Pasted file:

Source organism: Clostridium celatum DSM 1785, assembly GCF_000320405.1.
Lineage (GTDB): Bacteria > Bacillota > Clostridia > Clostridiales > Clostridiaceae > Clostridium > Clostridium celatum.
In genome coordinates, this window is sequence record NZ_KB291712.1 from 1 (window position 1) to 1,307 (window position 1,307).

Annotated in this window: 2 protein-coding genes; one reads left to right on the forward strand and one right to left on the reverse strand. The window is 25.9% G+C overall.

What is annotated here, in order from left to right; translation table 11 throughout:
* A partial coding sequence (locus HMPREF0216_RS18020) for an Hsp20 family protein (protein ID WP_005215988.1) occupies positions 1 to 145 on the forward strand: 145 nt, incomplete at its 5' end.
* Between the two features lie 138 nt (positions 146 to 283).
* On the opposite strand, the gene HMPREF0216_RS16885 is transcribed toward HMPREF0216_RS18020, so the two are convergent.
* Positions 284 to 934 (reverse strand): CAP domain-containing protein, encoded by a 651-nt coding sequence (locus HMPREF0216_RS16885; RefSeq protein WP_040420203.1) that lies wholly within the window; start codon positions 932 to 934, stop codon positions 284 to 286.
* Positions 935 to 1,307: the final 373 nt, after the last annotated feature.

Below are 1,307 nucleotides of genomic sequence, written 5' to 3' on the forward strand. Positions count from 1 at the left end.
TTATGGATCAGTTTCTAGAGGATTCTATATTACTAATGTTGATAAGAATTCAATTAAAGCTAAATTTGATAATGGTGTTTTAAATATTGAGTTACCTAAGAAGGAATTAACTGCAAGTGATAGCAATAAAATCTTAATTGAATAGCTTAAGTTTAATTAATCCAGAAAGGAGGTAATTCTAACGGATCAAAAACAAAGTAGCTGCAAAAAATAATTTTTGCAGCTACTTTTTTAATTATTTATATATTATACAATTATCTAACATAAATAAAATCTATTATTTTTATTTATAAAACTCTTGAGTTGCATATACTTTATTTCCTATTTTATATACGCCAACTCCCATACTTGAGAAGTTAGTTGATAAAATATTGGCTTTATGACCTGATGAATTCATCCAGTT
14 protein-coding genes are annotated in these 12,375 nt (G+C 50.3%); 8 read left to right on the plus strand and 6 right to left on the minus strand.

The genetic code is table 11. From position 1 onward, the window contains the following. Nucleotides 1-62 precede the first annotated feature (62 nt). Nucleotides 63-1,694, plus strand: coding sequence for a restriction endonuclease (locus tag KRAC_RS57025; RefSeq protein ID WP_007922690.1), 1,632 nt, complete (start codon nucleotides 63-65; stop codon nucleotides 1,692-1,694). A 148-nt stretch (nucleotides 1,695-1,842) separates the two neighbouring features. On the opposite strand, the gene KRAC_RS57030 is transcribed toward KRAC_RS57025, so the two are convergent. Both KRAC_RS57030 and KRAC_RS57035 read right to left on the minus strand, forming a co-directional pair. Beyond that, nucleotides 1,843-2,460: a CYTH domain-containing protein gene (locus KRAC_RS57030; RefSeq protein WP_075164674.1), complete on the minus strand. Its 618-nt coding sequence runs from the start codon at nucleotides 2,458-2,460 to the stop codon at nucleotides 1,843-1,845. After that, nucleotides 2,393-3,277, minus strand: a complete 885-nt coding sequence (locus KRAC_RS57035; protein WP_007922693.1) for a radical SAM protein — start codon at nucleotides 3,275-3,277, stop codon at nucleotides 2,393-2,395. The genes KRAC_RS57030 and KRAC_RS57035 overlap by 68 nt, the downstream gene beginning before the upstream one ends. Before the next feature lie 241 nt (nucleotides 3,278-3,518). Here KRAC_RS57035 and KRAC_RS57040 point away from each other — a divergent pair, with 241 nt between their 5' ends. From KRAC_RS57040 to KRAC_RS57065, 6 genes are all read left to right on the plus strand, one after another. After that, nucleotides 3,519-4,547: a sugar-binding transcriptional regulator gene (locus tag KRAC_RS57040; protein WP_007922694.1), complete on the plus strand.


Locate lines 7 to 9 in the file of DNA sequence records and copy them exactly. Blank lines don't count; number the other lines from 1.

* Between the two features lie 138 nt (positions 146 to 283).
* On the opposite strand, the gene HMPREF0216_RS16885 is transcribed toward HMPREF0216_RS18020, so the two are convergent.
* Positions 284 to 934 (reverse strand): CAP domain-containing protein, encoded by a 651-nt coding sequence (locus HMPREF0216_RS16885; RefSeq protein WP_040420203.1) that lies wholly within the window; start codon positions 932 to 934, stop codon positions 284 to 286.